Funeral directors association disagrees with competition watchdog study, says findings of unfair practices are ‘flawed’

Funeral directors association disagrees with competition watchdog study, says findings of unfair practices are 'flawed'

The study also noted that consumers may encounter unfair practices, including the use of false or misleading claims such as a ‘one-stop service’, said the CCCS. This was misleading as it conveyed the impression that consumers would only have to liaise with one entity, when in fact, communication with multiple vendors was needed. 

The CCCS also named two other unfair practices: The omission of material information, such as how the final price of funeral products may differ from the package price, and providers that ask for payment for products not requested by the customer. 

In tandem with the report’s release, President of the Consumers Association of Singapore (CASE) Melvin Yong said that CASE had received 13 complaints against funeral service providers since 2021. 

“Most complaints related to pricing of funeral products and services where affected consumers complained that their final bills were much higher than what they were informed initially due to charges not disclosed at the onset,” Mr Yong said in a Facebook post on Friday.


In his reply on behalf of the AFD executive committee, Mr Hoo said that contrary to the CCCS report, AFD members receive many public enquiries seeking information on funerals and have seen more people pre-planning funerals. 

“Consumers make buying decisions on many factors after doing their own research; pricing is only one of the factors. Funeral service purchase decisions are no different,” he said.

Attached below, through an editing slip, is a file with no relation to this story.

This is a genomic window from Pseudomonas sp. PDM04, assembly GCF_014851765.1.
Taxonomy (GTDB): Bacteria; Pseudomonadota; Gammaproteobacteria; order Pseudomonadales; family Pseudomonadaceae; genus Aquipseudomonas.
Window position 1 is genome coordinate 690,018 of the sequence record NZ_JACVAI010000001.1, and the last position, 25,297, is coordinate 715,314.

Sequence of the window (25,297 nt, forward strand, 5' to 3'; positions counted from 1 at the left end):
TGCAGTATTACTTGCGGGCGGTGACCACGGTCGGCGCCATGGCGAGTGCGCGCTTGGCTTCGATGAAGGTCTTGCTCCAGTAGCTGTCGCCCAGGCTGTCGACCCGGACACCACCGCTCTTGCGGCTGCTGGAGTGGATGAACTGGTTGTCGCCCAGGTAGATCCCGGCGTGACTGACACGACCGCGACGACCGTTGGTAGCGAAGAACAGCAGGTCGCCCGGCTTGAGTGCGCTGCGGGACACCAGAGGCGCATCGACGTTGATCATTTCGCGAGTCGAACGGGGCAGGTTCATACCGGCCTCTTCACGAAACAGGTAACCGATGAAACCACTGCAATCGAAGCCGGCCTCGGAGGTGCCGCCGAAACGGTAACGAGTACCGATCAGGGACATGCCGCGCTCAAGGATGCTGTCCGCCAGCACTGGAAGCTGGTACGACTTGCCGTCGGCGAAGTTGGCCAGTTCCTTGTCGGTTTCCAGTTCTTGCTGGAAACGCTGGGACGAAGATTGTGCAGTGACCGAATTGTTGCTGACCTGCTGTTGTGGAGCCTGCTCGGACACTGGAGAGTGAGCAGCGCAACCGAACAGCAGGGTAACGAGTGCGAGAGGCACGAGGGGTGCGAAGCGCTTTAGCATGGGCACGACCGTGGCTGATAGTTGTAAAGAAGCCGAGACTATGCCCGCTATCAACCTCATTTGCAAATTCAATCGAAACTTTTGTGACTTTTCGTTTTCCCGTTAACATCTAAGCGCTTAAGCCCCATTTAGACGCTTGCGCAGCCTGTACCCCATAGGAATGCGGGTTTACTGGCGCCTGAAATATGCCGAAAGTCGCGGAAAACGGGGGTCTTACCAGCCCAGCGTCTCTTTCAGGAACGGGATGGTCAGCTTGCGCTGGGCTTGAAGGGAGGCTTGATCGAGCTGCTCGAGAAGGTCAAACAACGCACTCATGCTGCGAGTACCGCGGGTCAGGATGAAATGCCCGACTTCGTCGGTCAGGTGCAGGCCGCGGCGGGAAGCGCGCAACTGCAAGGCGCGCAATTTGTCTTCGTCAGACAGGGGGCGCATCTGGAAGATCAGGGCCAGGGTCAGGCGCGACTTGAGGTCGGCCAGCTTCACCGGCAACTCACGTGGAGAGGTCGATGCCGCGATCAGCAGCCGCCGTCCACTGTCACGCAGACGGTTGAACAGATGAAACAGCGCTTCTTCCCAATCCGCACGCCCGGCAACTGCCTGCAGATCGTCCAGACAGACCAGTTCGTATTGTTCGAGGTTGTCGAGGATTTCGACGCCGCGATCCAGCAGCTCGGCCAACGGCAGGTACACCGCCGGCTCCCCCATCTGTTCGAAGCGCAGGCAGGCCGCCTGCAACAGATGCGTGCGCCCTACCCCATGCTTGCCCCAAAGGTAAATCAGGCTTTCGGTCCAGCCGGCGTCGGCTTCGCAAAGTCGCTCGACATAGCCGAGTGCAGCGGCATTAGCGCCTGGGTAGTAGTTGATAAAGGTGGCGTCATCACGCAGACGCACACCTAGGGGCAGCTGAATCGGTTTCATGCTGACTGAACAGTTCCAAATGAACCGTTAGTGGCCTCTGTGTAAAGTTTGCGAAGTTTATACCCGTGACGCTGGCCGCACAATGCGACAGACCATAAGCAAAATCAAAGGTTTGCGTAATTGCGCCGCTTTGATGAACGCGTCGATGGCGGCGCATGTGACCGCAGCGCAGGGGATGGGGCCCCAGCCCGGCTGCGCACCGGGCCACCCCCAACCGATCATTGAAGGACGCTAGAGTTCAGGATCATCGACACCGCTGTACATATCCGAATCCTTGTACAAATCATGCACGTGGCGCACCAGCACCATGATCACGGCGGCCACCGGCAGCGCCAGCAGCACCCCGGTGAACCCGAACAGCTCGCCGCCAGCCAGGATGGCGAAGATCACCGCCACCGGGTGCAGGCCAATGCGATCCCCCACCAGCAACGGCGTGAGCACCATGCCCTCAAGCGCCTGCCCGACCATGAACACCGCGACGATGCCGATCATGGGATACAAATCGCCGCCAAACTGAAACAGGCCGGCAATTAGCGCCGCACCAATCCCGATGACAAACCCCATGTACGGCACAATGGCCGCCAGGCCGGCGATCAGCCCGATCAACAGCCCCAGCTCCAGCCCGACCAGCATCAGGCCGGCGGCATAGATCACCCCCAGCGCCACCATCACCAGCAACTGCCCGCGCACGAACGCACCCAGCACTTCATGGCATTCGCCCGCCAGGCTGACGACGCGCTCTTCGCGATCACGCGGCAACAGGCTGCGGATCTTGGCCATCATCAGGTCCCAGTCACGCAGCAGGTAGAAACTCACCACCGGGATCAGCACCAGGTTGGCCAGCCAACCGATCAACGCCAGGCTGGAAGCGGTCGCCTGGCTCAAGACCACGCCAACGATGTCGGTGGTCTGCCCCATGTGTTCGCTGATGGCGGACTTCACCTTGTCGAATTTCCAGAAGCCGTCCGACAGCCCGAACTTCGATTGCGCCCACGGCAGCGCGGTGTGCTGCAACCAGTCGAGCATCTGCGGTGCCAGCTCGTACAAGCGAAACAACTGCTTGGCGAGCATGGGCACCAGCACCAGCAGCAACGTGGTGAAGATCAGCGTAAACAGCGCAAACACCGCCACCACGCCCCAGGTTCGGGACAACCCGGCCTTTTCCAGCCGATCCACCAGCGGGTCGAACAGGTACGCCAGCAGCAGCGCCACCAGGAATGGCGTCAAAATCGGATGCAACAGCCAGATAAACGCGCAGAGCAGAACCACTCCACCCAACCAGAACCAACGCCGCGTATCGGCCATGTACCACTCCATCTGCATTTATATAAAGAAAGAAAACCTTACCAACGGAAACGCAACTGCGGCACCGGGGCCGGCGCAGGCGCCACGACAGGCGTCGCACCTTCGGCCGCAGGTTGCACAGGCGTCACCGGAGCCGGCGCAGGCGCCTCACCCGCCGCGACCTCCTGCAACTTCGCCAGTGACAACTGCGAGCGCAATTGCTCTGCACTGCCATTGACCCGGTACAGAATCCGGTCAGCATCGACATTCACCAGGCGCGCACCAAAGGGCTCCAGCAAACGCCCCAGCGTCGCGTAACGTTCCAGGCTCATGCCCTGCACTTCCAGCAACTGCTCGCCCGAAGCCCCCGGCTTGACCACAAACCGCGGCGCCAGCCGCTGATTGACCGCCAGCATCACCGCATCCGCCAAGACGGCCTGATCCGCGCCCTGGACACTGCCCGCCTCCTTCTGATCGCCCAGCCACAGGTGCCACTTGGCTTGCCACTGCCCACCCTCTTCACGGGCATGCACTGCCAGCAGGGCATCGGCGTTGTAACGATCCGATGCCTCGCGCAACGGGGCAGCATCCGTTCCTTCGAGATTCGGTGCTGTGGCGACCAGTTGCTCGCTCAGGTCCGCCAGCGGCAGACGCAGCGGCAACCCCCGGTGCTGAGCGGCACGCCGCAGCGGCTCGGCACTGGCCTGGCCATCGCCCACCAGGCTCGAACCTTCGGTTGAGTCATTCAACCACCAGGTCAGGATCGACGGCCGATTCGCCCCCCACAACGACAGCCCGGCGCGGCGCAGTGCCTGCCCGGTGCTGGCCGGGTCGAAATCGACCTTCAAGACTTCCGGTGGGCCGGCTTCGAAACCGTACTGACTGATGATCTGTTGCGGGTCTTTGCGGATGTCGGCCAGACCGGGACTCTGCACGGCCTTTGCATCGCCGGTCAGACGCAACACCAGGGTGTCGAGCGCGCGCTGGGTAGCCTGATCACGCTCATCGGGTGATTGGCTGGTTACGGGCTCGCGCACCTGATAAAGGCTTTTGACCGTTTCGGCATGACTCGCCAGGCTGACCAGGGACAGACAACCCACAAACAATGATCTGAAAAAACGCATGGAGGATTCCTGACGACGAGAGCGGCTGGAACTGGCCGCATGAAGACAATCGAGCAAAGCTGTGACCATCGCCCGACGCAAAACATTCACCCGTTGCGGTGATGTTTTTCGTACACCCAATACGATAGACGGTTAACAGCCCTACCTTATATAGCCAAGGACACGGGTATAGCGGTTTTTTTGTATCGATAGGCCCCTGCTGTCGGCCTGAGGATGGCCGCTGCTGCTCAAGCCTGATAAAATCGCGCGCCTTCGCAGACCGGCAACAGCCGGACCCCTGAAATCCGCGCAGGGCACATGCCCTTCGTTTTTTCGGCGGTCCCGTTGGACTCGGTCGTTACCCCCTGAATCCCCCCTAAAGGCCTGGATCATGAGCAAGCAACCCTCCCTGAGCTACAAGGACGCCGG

Mr Hoo also took issue with the number of complaints. He pointed out that 13 complaints over three years represented an “inconsequential” 0.01 per cent of Singapore’s annual death rate, especially when compared to complaints for other types of service providers.

“Perhaps others should take a leaf from the funeral profession as to how to achieve a near zero complaint level,” Mr Hoo said. 

Mr Hoo added that the report failed to differentiate between middlemen and proper funeral service providers.

“These ‘middlemen’ only have a business card to their name, with no office premises, no full-time staff, no caskets and no hearses. The public needs to be mindful of these low-cost price traps available on the internet, as they may end up getting what they pay for – a low service or no service standard funeral.”

He said that members of AFD and true funeral service providers have their own premises, full salaried staff, embalming facilities, caskets and hearses, adding that consumers should visit the funeral service provider’s premises before engaging them.  

On the issue of price, Mr Hoo said it was difficult to offer fixed price funerals, as “no two funerals are similar”. 

“Some families want less. Others want more. Funeral wakes can be over three, five or seven days. More often than not, the family makes additional requests during the funeral for items and services.”

Conversely, customers may ask to remove services or products, and AFD members would “do their best” to tailor the funeral to the family’s needs, said Mr Hoo. 

“A funeral service is a basket of goods and services, and not a single commoditized product. Funeral service providers have a responsibility to customize each service to best represent and celebrate the memory of the deceased.”

CNA has asked CCCS for its response to AFD’s rebuttal.